2014: You Have a Choice
I have good news. Within a few days, we will be at the dawn of an entirely new year. Like a brand new car, you get to open the door, climb in, and chart a whole new journey. It’s the opportunity to embrace real, positive change as well as leave a few not so helpful behaviors in the rearview mirror. More on that in a minute.
This is the time of year in which we reflect on the choices we’ve made over the past 12 months. Perhaps they were choices made out of habit – the way you’ve always done things. All patients are scheduled for one hour with the hygienist. Or maybe they were choices made out of guilt. Raises for the clinical staff seemed like such a good idea at the time, until you felt the full financial impact. They may have been choices made in haste. The new employee seemed like such a good fit during the 15-minute interview, not so much after a few months in the office.
What if you could turn back the clock and reconsider some of the choices you made during the past 12 months? What amendments and course corrections would you make? What cliffs would you have the courage to leap off of this time around? What relationships would you nurture? What arrangements would you end?
No, you cannot alter the decisions you made in 2013, but 2014 will bring you a host of opportunities to make any number of positive choices and changes for the better. I have a few suggestions to help you get started.
#1 Choose to establish your practice goals and vision. In other words, chart your course. Where do you want to be when the next 12 months conclude?
#2 Take concrete steps toward achieving your goals every day in the coming year. Implement key management systems that enable you to monitor and measure every step along the journey and make course corrections as will be necessary.
#3 Foster a culture that enables everyone to perform at their highest potential. First, train your team to be truly excellent. Second, create an environment based on mutual respect and professionalism. Tune into those seemingly minor interactions that quietly chisel away at practice goals and undermine your success. Pledge to leave the following behaviors behind as you and your team move forward:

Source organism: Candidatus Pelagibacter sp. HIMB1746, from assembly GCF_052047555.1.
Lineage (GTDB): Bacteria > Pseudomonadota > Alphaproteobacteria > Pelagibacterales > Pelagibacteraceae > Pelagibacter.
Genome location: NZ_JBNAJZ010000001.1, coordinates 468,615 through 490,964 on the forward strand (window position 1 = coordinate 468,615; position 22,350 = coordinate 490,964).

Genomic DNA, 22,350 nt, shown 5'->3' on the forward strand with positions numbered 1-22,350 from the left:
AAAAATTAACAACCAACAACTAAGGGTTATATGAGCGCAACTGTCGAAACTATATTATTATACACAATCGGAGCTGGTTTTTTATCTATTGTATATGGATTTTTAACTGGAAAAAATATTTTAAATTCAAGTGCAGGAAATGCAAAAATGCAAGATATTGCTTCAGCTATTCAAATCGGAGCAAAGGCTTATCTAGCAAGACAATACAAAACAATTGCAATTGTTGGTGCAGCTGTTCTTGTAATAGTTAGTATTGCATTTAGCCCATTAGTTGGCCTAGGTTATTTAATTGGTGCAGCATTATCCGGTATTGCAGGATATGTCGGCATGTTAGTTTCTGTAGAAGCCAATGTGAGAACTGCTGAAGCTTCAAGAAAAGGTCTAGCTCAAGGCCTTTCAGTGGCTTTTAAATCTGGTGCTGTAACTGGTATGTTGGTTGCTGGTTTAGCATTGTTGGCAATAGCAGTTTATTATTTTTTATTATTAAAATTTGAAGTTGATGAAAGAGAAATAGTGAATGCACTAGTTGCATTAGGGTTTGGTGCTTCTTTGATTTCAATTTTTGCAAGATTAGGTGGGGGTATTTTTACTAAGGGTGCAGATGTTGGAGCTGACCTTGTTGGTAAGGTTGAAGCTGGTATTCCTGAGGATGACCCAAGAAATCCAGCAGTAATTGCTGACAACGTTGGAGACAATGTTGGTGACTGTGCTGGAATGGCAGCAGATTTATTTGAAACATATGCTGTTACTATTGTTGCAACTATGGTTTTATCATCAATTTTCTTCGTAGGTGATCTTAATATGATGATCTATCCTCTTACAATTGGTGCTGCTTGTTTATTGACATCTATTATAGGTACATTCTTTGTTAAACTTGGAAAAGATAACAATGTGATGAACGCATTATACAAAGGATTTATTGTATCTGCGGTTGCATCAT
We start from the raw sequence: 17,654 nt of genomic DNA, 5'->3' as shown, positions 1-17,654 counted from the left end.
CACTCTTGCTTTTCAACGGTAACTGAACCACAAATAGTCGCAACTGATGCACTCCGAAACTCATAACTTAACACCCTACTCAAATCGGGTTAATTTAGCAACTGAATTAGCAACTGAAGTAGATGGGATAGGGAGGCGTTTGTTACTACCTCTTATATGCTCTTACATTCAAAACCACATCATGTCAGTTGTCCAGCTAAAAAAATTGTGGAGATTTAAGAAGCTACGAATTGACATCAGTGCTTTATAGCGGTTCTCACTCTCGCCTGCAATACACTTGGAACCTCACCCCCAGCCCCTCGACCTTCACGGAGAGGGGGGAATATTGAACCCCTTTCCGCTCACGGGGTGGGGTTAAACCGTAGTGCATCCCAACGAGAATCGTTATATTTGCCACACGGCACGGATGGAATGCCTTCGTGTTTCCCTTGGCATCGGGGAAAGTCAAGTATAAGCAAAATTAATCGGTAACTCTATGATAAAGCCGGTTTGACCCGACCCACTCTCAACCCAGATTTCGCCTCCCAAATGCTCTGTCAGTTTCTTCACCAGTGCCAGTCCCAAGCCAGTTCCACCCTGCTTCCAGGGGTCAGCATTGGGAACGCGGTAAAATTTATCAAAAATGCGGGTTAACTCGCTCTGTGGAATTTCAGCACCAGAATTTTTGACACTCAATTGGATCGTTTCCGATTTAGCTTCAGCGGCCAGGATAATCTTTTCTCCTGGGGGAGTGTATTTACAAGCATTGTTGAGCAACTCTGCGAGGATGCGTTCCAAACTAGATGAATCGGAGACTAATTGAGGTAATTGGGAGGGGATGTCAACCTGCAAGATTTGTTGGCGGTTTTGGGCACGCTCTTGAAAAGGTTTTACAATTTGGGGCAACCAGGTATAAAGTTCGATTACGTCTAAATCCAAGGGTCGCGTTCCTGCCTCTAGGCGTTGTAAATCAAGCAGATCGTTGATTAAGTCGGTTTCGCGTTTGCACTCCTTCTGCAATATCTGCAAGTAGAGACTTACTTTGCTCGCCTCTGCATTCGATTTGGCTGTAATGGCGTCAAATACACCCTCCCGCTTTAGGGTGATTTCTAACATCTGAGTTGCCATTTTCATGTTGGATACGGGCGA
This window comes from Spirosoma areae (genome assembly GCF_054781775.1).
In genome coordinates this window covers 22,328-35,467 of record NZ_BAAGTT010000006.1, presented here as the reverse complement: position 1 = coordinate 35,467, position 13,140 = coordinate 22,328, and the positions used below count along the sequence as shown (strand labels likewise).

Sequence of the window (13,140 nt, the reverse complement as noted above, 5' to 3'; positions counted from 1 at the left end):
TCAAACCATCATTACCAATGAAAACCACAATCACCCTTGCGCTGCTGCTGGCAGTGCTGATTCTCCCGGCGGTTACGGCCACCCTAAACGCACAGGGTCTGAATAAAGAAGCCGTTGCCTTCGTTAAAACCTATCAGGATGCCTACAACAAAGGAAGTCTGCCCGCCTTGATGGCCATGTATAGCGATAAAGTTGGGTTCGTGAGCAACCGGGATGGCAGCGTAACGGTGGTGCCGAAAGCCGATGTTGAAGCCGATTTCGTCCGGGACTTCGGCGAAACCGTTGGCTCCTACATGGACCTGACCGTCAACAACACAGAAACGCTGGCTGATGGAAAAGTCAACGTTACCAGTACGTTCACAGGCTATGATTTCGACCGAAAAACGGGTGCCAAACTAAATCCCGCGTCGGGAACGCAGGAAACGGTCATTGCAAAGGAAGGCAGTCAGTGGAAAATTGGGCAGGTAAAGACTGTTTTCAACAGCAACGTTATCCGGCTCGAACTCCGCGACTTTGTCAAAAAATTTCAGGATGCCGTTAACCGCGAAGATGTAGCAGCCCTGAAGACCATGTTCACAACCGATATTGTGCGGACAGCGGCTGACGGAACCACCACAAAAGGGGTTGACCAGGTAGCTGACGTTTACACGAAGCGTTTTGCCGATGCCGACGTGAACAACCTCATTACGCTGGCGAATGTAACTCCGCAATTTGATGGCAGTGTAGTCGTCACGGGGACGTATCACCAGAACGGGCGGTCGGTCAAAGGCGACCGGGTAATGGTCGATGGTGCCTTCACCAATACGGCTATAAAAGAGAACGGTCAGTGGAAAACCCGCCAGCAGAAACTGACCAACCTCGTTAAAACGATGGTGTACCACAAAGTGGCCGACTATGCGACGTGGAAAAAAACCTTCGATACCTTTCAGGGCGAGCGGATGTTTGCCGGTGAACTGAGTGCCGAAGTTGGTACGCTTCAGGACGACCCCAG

Negativity. I pledge that I will not complain about my personal life, my job, my colleagues, my boss, my staff, the patients. Nor will I shoot down another’s idea by telling them, “It won’t work. We’ve tried it before. It will never happen.”
Micromanaging. I pledge that I will not swoop in and take control just because I don’t like the way someone is doing something.
Temper Tantrum. I pledge that I will not blow my stack. If I am angry I will not take it out on my team or my colleagues. Just because I’m stressed, frustrated, and at the end of my rope doesn’t make it okay for me to throw a fit. Everyone else is probably just as stressed, frustrated, and clinging to the end of their own ropes.
Stinginess. I pledge to not withhold appreciation. I will not ignore the good things that my staff and colleagues do. Nor will I hog the credit for good ideas that are the result of my efforts as well as others.
Playing Favorites. I pledge to treat everyone with dignity and respect and demonstrate that I value the opinions of all – not just those whom I like and who agree with me.
Sniping. I pledge that I will not make destructive or cutting comments about others – the doctor, the staff, the patients, the salespeople, or anyone else. Nor will I gossip and spread the latest “news” about “so and so.”
Dodging. I pledge that I will not blame my teammates, the traffic, the weather, the doctor, the patients, my ex, my spouse, my children, or anyone else for my inability to effectively carry out my professional duties.
So this New Year, in addition to resolving to take your practice up a notch or 10, also consider how you can better yourself and your team by simply committing to leave a few potentially destructive behaviors behind in the year that was.
For more information on this topic, visit my blog: The Lighter Side
Interested in speaking to me about your practice concerns? Email firstname.lastname@example.org
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